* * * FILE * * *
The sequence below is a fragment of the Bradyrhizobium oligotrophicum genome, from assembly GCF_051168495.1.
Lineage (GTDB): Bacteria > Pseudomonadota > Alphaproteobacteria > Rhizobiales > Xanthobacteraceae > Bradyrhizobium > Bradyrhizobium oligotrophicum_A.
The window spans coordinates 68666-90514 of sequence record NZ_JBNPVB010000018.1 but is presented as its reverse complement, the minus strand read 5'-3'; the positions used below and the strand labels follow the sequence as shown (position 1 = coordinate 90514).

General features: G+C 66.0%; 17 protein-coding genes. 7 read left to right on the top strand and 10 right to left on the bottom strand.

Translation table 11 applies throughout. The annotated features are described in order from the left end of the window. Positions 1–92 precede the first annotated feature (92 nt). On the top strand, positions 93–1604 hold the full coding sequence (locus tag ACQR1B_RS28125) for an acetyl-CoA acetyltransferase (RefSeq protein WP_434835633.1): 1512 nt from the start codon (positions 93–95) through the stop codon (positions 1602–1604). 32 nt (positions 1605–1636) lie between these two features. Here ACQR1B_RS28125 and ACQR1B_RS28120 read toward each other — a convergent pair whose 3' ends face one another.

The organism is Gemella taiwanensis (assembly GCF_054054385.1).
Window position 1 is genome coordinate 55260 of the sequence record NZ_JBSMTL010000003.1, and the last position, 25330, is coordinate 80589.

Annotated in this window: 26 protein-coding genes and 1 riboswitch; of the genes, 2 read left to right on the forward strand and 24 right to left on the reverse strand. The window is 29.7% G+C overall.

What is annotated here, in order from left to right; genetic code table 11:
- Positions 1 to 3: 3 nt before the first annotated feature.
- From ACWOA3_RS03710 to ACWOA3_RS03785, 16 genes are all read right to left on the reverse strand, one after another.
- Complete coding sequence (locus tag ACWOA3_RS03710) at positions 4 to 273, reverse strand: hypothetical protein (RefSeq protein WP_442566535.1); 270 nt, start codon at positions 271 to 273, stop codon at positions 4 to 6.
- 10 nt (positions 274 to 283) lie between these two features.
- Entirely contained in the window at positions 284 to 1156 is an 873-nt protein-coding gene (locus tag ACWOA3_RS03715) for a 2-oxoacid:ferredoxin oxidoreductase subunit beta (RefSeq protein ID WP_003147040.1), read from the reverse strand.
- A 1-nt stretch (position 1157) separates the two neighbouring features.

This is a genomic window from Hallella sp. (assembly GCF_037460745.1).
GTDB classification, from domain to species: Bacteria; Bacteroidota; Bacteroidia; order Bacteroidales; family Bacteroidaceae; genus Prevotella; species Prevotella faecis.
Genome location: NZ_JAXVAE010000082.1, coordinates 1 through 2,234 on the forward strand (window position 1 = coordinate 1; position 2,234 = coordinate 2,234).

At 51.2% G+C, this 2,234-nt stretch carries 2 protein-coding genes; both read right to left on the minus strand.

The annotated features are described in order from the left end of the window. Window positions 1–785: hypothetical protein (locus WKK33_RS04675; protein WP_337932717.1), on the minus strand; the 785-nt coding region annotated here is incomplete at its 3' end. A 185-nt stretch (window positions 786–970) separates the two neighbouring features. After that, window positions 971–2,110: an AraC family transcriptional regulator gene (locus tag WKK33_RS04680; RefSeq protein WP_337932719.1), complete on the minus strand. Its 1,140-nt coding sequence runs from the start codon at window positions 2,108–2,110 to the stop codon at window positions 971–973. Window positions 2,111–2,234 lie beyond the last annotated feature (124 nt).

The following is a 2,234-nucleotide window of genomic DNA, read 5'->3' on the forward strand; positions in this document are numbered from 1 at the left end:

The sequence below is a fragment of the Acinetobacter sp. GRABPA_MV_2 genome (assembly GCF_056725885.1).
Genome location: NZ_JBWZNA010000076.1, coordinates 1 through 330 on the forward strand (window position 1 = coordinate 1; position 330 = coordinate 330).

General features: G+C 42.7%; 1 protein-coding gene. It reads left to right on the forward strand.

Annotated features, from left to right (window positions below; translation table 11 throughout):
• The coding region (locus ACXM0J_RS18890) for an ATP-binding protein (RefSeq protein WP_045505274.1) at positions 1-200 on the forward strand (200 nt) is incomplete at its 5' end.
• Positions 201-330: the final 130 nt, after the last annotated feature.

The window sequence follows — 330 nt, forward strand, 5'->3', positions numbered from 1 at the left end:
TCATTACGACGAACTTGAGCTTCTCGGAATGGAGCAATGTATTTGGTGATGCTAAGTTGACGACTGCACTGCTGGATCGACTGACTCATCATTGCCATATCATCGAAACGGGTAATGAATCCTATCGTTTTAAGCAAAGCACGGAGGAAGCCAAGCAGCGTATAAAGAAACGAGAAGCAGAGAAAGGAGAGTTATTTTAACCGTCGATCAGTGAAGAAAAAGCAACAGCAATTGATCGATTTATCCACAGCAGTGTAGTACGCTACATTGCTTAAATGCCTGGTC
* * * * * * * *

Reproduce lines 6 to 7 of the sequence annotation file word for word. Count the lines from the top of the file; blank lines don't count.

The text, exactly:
The organism is Gemella taiwanensis (assembly GCF_054054385.1).
Window position 1 is genome coordinate 55260 of the sequence record NZ_JBSMTL010000003.1, and the last position, 25330, is coordinate 80589.